Waste is generated at all stages of human activities. Its composition and amounts depend largely on consumption and production patterns.
Municipal waste is only part of total waste generated (about 10%), but its management and treatment often represents more than one-third of public sector financial efforts to abate and control pollution. The main concerns raised by municipal waste relate to the potential impact from inappropriate waste management on human health and the environment (soil and water contamination, air quality, climate, land use and landscape).
The indicators presented here refer to total amounts of municipal waste generated as well as waste generation intensities expressed per capita. Treatment and disposal shares of municipal waste, along with private final consumption expenditure, are shown as complementary information.
Municipal waste is waste collected by or on behalf of municipalities. It includes household waste originating from households (i.e. waste generated by the domestic activity of households) and similar waste from small commercial activities, office buildings, institutions such as schools and government buildings, and small businesses that treat or dispose of waste at the same facilities used for municipally collected waste.
Waste generation intensities are first approximations of potential environmental pressure; more information is needed to describe the actual pressure. These indicators should be complemented with information on waste management practices and costs, and on consumption levels and patterns.
During the 1990s, municipal waste generated in the OECD area has risen (+19%) along with a rise in private consumption expenditure (+33%) and GDP (+31%). As of the early 2000s this rise has been slowing down. Today, the quantity of municipal waste generated exceeds an estimated 660 million tonnes. A person living in the OECD area generates on average 530 kg of waste per year; this is 30 kg more than in 1990, but 30 kg less than in 2000.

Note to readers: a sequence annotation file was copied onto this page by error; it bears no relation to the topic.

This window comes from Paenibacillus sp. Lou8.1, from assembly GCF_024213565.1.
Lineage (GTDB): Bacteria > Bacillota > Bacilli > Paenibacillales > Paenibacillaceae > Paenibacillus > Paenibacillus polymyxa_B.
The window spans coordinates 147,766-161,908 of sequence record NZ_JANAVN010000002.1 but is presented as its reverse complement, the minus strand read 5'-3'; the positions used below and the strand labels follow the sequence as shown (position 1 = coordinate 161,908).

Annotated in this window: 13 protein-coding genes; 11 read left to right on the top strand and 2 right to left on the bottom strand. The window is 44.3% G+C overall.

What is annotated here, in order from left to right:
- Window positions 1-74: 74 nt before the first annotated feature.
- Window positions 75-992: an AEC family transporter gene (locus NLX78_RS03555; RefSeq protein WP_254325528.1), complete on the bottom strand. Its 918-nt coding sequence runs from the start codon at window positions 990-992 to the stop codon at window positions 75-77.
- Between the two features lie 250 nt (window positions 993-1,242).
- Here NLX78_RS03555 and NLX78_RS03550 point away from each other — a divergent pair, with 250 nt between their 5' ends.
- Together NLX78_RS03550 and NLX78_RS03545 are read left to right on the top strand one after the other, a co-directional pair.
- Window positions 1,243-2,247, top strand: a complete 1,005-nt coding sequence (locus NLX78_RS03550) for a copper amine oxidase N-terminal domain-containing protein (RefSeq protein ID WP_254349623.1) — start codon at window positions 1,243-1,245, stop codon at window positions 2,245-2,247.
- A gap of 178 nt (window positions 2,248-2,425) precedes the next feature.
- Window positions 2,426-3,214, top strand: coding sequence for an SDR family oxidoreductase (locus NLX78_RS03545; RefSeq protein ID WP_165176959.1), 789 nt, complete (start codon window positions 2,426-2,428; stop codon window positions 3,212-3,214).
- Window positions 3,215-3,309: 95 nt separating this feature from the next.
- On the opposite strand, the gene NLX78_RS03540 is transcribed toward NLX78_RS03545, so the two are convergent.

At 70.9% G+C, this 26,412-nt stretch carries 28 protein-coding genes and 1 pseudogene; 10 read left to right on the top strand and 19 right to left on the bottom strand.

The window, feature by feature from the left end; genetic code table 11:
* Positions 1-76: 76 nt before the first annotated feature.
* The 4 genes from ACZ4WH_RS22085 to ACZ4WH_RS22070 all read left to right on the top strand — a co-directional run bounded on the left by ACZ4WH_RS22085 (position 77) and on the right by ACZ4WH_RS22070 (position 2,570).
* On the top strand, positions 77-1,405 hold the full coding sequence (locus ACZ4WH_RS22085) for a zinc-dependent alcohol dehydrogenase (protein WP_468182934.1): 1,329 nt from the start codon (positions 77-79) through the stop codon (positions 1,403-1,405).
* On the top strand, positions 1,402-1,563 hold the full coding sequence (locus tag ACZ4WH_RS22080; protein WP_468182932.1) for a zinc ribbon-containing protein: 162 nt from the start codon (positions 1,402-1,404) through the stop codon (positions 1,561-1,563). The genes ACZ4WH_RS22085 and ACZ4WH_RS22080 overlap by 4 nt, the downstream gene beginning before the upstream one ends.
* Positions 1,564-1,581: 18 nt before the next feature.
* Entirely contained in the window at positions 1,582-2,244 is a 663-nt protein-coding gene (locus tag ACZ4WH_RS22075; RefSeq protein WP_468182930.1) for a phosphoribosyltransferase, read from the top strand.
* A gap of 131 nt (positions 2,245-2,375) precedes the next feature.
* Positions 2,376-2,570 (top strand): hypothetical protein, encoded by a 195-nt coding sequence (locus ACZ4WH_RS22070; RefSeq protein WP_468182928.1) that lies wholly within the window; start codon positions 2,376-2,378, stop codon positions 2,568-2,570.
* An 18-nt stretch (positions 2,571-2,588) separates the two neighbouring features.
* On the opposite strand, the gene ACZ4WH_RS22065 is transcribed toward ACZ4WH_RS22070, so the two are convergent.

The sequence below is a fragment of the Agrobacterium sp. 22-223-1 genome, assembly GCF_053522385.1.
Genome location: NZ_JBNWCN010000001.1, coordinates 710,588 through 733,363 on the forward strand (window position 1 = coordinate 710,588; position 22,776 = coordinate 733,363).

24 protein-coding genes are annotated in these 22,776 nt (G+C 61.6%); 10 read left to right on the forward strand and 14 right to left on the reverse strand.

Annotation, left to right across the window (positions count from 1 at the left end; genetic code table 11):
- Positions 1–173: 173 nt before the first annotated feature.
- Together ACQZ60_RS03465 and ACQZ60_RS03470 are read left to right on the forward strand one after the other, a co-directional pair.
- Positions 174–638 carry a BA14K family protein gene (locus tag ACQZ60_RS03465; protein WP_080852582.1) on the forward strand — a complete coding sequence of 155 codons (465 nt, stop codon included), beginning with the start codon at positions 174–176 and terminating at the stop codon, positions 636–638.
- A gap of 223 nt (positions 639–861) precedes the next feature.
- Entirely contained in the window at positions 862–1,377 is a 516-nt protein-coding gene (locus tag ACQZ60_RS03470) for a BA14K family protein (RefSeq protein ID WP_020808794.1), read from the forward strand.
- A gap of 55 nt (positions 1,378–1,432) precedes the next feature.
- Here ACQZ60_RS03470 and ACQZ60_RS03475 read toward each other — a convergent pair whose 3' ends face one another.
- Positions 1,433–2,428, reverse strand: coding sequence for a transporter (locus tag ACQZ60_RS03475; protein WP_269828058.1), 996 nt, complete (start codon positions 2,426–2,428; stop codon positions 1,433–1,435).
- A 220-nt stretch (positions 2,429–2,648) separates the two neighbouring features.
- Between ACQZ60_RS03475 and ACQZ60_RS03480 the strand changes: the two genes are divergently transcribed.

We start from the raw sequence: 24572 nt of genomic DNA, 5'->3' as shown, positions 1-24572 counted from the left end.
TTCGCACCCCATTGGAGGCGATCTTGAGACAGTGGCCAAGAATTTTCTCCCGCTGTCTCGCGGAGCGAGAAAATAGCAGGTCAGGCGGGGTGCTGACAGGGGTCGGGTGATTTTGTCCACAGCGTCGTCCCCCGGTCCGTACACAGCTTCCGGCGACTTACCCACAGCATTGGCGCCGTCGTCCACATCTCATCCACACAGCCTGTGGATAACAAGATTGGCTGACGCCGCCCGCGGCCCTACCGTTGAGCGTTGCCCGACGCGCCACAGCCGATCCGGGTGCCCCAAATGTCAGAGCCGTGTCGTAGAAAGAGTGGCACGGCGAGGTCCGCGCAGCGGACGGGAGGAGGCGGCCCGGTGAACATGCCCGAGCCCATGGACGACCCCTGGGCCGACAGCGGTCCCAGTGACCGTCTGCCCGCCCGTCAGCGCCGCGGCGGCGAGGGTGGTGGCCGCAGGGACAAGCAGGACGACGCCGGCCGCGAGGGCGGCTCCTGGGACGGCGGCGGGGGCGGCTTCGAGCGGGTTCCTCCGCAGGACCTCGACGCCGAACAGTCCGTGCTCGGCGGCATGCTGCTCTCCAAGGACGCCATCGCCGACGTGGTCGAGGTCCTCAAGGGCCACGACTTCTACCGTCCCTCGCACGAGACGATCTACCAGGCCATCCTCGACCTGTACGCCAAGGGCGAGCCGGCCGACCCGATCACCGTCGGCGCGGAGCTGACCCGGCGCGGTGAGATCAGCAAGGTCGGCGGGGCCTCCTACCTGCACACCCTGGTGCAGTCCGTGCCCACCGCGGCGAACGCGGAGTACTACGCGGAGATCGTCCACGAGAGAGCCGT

The amount and composition of municipal waste vary widely among OECD countries, being related to levels and patterns of consumption, the rate of urbanisation, lifestyles, and national waste management practices.
Over the last two decades, OECD countries have put significant efforts into curbing municipal solid waste generation. More and more waste is being diverted from landfills and incinerators and fed back into the economy through recycling. Landfill nonetheless remains the major disposal method in many OECD countries.
See Annex A for OECD trends in decoupling and treatment.
The definition of municipal waste, the types of waste covered and the surveying methods used to collect information vary from country to country and over time.
The main problems in terms of data comparability relate to the coverage of waste from commerce and trade, and of separate waste collections that may include hazardous waste from households such as waste batteries or electric and electronic equipments.
In some cases the reference year refers to the closest available year.